When Headphones Get Smart
Editor's Note: At the end of this month I'll be attending T.H.E. Show Newport, and on Saturday, May 31 at 1PM, I'll be moderating a panel discussion titled, "When Headphones Get Smart: The Future of Active Headphones." On the Panel will be: Todd Welti of Harman International who does research on headphone development; Geir Skaaden, Senior Vice President of Corporate Business Development, Digital Content & Media Solutions at DTS who has responsibilities for the Headphone:X project; and Douglas Kihm, CEO and founder of STREAMZ LLC, who is about to produce a stand-alone streaming headphone. This article is sort of my first stab at getting my head around the subject prior to the show. I look forward to your comments here to help flesh out the subject, and hope you'll come and participate in the discussion if you're at the show.
The Coming of Smart Headphones
It seems inevitable at this point, headphones are going to get much, much smarter in the near future. Apple has recently made news with patents for biometric sensors in headphones that, with the aid of the appropriate app, will help you monitor your exercise program and fitness. They've also patented the ability to steer the pick-up pattern of a phased array of microphones on the cable of your ear-bud for better voice reception using an accelerometer in the buds. The wildly successful Dash Kickstarter campaign raised $3 million over their $260,000 goal for a wireless Bluetooth, biometric sensing, in-ear head-set. GN, Danish parent company of Jabra, is introducing their IntelligentHeadset with 3D audio claiming to be able to give sonic prompts from various points in space around your headfor example, you can play ZombieX and kill invisible zombies by looking in the direction of their screams and pushing the shoot button. You've seen all the streaming speakers out there, well, why not a streaming headphone that operates much the same way? STREAMZ headphones are set to launch this year and promise access to media without the need for a player. All the above, of course, ignores the rash of activity around virtual reality head-sets (Facebook buys Oculus; Sony's Project Morpheus; Apple patents head-mounted display; Google Glass, of course; even Samsung is getting into it), and the really far out brain wave sensing headsets.
Like everything, I see both good and bad in this trend. All the fitness tracking stuff could be pretty cool for those with an athletic bent. Getting fit can be a heck of a chore especially when progress is slow. Headphones with sensors and cool apps would be able to give you a much better picture of where you're at and where you're going than a bathroom scale. Smart-head tracking would allow for cool things like apps for blind people that let them know what they're looking at. Of course, I'm exited about head-tracking for its ability to allow for changing HRTF (head related transfer function) cues in virtual surround systems like DTS Headphone:X to improve the immersiveness of the experience.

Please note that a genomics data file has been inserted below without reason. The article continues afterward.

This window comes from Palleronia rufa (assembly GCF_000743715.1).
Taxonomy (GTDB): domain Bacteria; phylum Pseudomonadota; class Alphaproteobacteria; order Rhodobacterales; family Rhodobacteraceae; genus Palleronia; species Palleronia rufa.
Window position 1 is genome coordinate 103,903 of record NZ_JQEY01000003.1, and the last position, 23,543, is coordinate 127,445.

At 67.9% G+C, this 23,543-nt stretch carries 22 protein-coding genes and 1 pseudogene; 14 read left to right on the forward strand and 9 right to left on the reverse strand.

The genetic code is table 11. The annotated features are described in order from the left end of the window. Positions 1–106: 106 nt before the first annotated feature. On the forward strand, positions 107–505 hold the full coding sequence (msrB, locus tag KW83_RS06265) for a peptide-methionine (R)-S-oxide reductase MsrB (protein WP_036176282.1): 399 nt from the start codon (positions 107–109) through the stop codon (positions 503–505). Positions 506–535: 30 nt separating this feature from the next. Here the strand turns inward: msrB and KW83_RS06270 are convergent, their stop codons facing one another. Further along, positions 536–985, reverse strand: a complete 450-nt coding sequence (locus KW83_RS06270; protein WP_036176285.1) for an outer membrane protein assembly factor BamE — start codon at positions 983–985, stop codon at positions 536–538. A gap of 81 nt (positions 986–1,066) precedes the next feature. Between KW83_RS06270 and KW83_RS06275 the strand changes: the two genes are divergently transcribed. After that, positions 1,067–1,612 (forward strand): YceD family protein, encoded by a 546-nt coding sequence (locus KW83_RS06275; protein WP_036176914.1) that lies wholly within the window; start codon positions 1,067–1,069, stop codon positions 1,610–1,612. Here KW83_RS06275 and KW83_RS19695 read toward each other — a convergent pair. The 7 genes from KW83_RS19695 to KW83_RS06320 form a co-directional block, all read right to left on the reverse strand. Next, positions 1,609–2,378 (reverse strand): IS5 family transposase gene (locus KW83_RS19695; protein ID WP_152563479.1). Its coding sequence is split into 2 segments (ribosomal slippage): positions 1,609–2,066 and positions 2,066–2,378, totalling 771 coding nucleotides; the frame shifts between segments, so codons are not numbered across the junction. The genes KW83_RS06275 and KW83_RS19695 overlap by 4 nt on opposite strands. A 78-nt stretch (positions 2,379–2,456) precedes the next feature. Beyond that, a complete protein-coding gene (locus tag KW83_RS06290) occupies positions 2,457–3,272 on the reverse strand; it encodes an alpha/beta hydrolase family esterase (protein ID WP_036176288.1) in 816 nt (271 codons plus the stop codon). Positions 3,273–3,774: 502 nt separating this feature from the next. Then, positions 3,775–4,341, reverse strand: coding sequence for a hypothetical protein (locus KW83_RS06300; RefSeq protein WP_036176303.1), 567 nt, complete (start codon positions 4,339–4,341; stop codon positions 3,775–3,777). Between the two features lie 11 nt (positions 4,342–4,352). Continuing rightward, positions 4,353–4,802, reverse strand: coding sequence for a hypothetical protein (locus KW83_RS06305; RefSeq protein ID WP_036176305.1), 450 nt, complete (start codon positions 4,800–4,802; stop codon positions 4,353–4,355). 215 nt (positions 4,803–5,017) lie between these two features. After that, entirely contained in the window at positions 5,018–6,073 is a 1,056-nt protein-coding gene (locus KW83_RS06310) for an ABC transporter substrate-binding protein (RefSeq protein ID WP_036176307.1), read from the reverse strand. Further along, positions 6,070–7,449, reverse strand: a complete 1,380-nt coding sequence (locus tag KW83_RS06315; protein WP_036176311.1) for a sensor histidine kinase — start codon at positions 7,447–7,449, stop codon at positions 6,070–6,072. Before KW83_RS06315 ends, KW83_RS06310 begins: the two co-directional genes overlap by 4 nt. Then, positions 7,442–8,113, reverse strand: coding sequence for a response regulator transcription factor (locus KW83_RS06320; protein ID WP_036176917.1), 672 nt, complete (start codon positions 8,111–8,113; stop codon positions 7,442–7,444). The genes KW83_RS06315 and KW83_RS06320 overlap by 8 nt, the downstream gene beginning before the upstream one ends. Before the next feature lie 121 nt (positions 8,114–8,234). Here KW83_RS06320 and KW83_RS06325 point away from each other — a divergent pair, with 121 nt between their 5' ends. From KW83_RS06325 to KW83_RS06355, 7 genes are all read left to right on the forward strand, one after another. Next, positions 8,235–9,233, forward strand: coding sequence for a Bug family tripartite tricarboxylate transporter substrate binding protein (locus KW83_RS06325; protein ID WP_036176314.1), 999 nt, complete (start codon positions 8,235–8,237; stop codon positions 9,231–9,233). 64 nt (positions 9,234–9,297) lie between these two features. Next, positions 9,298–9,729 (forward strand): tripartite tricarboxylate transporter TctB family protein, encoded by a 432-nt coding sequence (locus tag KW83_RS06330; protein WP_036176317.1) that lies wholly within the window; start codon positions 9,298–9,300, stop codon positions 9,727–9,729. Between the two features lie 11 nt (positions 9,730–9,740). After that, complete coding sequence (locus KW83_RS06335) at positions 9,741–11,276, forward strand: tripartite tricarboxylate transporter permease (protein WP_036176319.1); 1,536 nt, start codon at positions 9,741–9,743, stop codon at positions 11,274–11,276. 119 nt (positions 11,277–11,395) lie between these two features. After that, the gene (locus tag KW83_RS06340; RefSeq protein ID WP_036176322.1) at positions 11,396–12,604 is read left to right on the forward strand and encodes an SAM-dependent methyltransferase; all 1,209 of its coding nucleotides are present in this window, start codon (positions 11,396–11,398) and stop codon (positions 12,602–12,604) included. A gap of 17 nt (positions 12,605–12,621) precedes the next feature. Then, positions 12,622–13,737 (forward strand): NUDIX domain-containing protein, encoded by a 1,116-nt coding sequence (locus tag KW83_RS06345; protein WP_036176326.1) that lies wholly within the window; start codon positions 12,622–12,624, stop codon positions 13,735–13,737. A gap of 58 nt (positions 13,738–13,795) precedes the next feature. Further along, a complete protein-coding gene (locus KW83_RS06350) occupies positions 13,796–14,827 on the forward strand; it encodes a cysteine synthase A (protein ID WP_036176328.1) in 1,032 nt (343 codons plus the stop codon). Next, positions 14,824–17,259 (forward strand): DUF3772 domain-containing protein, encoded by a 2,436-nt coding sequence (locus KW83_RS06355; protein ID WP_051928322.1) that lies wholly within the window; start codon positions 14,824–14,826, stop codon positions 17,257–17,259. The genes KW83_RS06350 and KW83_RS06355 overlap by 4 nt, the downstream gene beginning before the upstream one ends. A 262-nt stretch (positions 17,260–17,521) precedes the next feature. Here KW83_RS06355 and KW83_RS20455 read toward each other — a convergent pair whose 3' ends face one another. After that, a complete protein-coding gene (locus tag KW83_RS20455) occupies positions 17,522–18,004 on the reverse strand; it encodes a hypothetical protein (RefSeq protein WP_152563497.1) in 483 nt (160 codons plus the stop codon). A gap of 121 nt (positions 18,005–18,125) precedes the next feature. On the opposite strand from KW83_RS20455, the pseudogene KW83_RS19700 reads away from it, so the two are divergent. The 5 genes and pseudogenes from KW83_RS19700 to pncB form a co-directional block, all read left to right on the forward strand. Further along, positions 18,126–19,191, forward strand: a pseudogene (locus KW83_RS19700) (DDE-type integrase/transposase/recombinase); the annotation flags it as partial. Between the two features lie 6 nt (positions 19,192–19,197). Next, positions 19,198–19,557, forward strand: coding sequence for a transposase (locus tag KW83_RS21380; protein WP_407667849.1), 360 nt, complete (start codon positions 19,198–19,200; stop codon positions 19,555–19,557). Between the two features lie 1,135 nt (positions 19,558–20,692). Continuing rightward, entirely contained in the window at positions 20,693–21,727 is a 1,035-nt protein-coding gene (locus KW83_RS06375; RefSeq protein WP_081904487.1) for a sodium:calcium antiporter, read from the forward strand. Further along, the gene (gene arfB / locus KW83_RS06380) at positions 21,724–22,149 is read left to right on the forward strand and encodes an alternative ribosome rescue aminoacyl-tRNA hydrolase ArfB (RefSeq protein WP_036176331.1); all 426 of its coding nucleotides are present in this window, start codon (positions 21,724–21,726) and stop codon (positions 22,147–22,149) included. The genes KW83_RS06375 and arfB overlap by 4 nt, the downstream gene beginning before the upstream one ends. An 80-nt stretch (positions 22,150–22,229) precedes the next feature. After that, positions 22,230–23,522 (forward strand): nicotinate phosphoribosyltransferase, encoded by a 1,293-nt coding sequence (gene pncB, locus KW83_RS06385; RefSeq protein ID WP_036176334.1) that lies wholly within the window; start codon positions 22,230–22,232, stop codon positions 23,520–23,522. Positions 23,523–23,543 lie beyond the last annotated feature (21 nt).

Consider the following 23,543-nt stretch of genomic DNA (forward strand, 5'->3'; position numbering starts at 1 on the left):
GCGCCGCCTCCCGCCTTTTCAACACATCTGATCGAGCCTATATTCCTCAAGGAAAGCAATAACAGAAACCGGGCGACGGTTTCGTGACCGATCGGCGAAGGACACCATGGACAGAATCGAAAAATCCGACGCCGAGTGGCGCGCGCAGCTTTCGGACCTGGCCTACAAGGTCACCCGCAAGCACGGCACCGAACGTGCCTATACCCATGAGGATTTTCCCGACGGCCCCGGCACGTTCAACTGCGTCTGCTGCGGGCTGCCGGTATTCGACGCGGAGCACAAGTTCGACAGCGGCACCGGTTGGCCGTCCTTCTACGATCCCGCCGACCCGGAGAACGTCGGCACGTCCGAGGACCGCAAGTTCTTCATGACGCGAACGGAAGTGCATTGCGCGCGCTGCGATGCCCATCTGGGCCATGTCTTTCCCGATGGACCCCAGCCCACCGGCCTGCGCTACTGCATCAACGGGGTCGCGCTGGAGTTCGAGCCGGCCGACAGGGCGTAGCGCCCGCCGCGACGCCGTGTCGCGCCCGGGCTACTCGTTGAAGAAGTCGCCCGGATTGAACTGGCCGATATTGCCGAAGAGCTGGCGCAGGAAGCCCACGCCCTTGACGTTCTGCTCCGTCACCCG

Will Complexity Lead to Incompatibility?
The downside, it seems to me, is that there's obviously no standardization with these systems. Will the apps that receive data from Apple's new biometric sensing ear-buds be compatible with the Dash headphones? I seriously doubt it. Will STREAMZ headphones allow me to access streaming services with existing log-ins? Sonos doesn't let me log into TuneIn radio with my existing account info...and they've been doing this for quite a while.
For a long time headphone enthusiasts have taken for granted that their headphones are almost always compatible with anything that had a headphone jack. At some point in the near future we may be forced into certain models of headphones depending on what set of apps and features one desires. Manufacturers just love to create feature rich products that are interoperable only with product from that brand. (*cough* Apple *cough*)
Will Regular Headphones Become Obsolete?
Heck, let's take it a step farther: Will smartphones eventually give up the wired headphone jack when most folks are walking around with Bluetooth headsets. Speakers don't move much, but everyone wants wireless speakers; we move our head around all the time, a wireless headphone is far more functionally convenient than a wireless speaker. For most people, getting rid of the wire on their headphones would be a very good thing. In the long run, that means the headphone jack is likely to disappear.
As I was writing this article, I had a very funny thought: In a decade or two, all headphones may be wireless, except for that cute little group of audiophiles who manage to provide just enough demand to sustain a boutique market for wired headphones...turntables...tape decks...and other arcane devices.
"The Sky is Falling!"...Not
Look, I'm really not trying to be sensationalistic here, I'm just interested in starting a dialog and a little thinking on the subject. Headphones are about to go through some huge changes, and I think we should be talking about those changes because our (the headphone enthusiast community) dialog, in part, will be input for those who are thinking about developing future headphone products. In a world partly run on the back of social media, it's your well considered opinion that might well make it under the eyes of headphone innovatorsthis is InnerFidelity after all, lots of those engineers read these pages.
Just a good thing to think about, I think. Lemme know what you think in the comments.
Editor's Note: InnerFidelity will be going through some site maintenance this weekend and comments on the site will be disabled most of the weekend. So, if you've got thoughts at the ready, go for it. But this subject is worthy of a little rumination, I'd love to hear what you think after a weekend of noodling over it.